St. John’s Wort (Hypericum perforatum, Hypericaceae) St. John’s wort (SJW; Hypericum perforatum, Hypericaceae) aerial parts are a popular treatment for depression, and many countries in Europe prescribe SJW for that purpose. According to the authors, SJW has been well researched; however, the results are conflicting. The last large published meta-analysis was conducted in 2008, and […]

via Meta-analysis Finds Standardized St. John’s Wort Extracts as Effective as Conventional Antidepressants — Crooked Bear Creek Organic Herbs

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Gluten-Free in Dublin, Ireland

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Dublin was a surprisingly easy place to accommodate food intoleraces and allergies. We found the food there to be fresh, healthy, and enlightened, as in menus marked with gluten information or restaurants having Paleo picks (not that we eat Paleo but it is generally gluten-free) and one even celebrating a month of the Paleo diet by offering an entire menu devoted to it. This restaurant, Saba, was right around the corner from our hotel and I could have ordered many things off their menu without having to worry about gluten. When we ate there we ordered rice with our pick which is decidedly un-caveman-ish, so we weren’t beholden to the Paleo diet thankfully, and got an excellent meal out of it.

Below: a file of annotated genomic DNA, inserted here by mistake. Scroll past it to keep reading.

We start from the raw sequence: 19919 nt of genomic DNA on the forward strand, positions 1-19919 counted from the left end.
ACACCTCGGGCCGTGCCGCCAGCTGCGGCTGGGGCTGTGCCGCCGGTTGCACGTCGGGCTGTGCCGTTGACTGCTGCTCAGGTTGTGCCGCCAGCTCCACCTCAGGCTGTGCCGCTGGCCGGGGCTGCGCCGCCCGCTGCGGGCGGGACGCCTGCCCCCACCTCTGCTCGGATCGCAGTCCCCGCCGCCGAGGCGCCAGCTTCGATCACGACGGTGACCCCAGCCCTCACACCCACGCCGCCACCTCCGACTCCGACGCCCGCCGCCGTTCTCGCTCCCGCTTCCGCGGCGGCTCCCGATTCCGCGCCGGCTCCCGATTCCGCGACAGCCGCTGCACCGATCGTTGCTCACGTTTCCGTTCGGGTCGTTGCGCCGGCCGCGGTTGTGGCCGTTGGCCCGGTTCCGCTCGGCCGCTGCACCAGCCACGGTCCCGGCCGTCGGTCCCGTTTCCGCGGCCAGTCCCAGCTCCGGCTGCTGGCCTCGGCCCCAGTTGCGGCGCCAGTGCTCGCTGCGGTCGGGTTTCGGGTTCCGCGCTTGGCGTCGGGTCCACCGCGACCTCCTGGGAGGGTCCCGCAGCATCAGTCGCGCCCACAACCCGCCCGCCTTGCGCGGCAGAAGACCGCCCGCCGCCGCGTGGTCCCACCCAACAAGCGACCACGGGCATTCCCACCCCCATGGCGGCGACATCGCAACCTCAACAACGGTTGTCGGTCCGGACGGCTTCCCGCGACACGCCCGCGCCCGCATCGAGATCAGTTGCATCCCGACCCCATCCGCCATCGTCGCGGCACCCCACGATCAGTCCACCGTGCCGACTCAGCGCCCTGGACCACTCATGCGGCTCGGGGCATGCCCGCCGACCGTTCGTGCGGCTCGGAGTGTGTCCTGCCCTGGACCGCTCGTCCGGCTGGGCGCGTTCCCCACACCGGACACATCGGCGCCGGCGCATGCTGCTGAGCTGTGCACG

Another place right around the corner from our hotel was our favorite restaurant of all, a healthy little breakfast, lunch, brunch place called Cocu. There are three locations and it looks like they are even open for dinner at one of two of those places so there are plenty of options for checking it out. Their menus are simple although a little hard to describe so I encourage you to look at them yourself and be inspired. Maybe so inspired that you open up your own version of their tagline “A Healthy Obsession”, and if so, please let it be within 15 minutes of Redmond, Washington because we truly were obsessed and it’s one of the first things I missed when we got back home. Basically, the main lunch items are these bowls where you choose your meat or vegetarian main which is cooked with certain spices/sauces/veggies to complement it, then add two sides such as mixed greens or rice or sweet potatoes or something else, then add a topping such as seeds, nuts, or herbs. It’s all in a big bowl together and works every time, no matter the combination. They also have soups, wraps (not gluten-free), and hot pots which is something like red lentil curry over rice and you add tofu or chicken which was my favorite dish there. Anyway, I could go on because I haven’t even started on the coffee bar area, breakfast items, or side pastries which included many gluten-free items, but unless you are in Dublin right now and can check it out yourself, there’s no point in sharing any more of the obsession.

It’d be a shame to go to Ireland and not get fish n’ chips, and luckily Beshoff Brothers has us gluten-free gourmands covered. This is not a fancy place, just as a proper fish n’ chips place should not be, but it was clean and bright and their gluten-free menu had onion rings on it which I can’t recall seeing anywhere ever before this place. This wasn’t our healthiest meal but it actually wasn’t overly greasy and we both were quite satisfied with our meals, (not gf for my husband, gf for me).